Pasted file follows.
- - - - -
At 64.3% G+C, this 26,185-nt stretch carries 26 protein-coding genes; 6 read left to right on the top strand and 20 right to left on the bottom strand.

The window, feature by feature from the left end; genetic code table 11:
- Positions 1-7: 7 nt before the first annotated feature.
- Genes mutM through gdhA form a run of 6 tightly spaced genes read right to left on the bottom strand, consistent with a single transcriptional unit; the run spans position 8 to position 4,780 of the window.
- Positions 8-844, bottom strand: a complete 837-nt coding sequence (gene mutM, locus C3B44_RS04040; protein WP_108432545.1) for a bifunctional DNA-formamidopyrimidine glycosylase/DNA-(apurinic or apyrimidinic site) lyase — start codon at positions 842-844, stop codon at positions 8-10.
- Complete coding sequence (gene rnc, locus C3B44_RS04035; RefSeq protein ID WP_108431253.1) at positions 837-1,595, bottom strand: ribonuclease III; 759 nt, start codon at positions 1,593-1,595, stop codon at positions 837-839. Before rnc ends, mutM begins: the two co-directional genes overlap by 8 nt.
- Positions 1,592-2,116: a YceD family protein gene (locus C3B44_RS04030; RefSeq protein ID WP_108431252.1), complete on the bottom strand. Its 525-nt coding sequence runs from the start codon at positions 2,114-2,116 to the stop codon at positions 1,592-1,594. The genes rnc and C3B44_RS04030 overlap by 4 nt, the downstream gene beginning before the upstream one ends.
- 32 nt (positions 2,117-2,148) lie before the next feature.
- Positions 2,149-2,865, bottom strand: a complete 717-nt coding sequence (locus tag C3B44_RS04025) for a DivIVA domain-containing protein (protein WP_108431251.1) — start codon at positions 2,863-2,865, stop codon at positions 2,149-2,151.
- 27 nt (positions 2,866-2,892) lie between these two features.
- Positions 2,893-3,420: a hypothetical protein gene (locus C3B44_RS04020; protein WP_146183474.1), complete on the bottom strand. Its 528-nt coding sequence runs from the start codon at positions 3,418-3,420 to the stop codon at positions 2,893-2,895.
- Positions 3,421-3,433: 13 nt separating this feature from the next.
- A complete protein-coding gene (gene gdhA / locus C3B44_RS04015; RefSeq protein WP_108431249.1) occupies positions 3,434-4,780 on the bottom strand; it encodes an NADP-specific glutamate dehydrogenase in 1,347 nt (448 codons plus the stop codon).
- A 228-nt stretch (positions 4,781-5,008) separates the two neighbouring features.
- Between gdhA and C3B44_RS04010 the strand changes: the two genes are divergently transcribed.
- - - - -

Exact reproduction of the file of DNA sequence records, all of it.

At 64.3% G+C, this 26,185-nt stretch carries 26 protein-coding genes; 6 read left to right on the top strand and 20 right to left on the bottom strand.

The window, feature by feature from the left end; genetic code table 11:
- Positions 1-7: 7 nt before the first annotated feature.
- Genes mutM through gdhA form a run of 6 tightly spaced genes read right to left on the bottom strand, consistent with a single transcriptional unit; the run spans position 8 to position 4,780 of the window.
- Positions 8-844, bottom strand: a complete 837-nt coding sequence (gene mutM, locus C3B44_RS04040; protein WP_108432545.1) for a bifunctional DNA-formamidopyrimidine glycosylase/DNA-(apurinic or apyrimidinic site) lyase — start codon at positions 842-844, stop codon at positions 8-10.
- Complete coding sequence (gene rnc, locus C3B44_RS04035; RefSeq protein ID WP_108431253.1) at positions 837-1,595, bottom strand: ribonuclease III; 759 nt, start codon at positions 1,593-1,595, stop codon at positions 837-839. Before rnc ends, mutM begins: the two co-directional genes overlap by 8 nt.
- Positions 1,592-2,116: a YceD family protein gene (locus C3B44_RS04030; RefSeq protein ID WP_108431252.1), complete on the bottom strand. Its 525-nt coding sequence runs from the start codon at positions 2,114-2,116 to the stop codon at positions 1,592-1,594. The genes rnc and C3B44_RS04030 overlap by 4 nt, the downstream gene beginning before the upstream one ends.
- 32 nt (positions 2,117-2,148) lie before the next feature.
- Positions 2,149-2,865, bottom strand: a complete 717-nt coding sequence (locus tag C3B44_RS04025) for a DivIVA domain-containing protein (protein WP_108431251.1) — start codon at positions 2,863-2,865, stop codon at positions 2,149-2,151.
- 27 nt (positions 2,866-2,892) lie between these two features.
- Positions 2,893-3,420: a hypothetical protein gene (locus C3B44_RS04020; protein WP_146183474.1), complete on the bottom strand. Its 528-nt coding sequence runs from the start codon at positions 3,418-3,420 to the stop codon at positions 2,893-2,895.
- Positions 3,421-3,433: 13 nt separating this feature from the next.
- A complete protein-coding gene (gene gdhA / locus C3B44_RS04015; RefSeq protein WP_108431249.1) occupies positions 3,434-4,780 on the bottom strand; it encodes an NADP-specific glutamate dehydrogenase in 1,347 nt (448 codons plus the stop codon).
- A 228-nt stretch (positions 4,781-5,008) separates the two neighbouring features.
- Between gdhA and C3B44_RS04010 the strand changes: the two genes are divergently transcribed.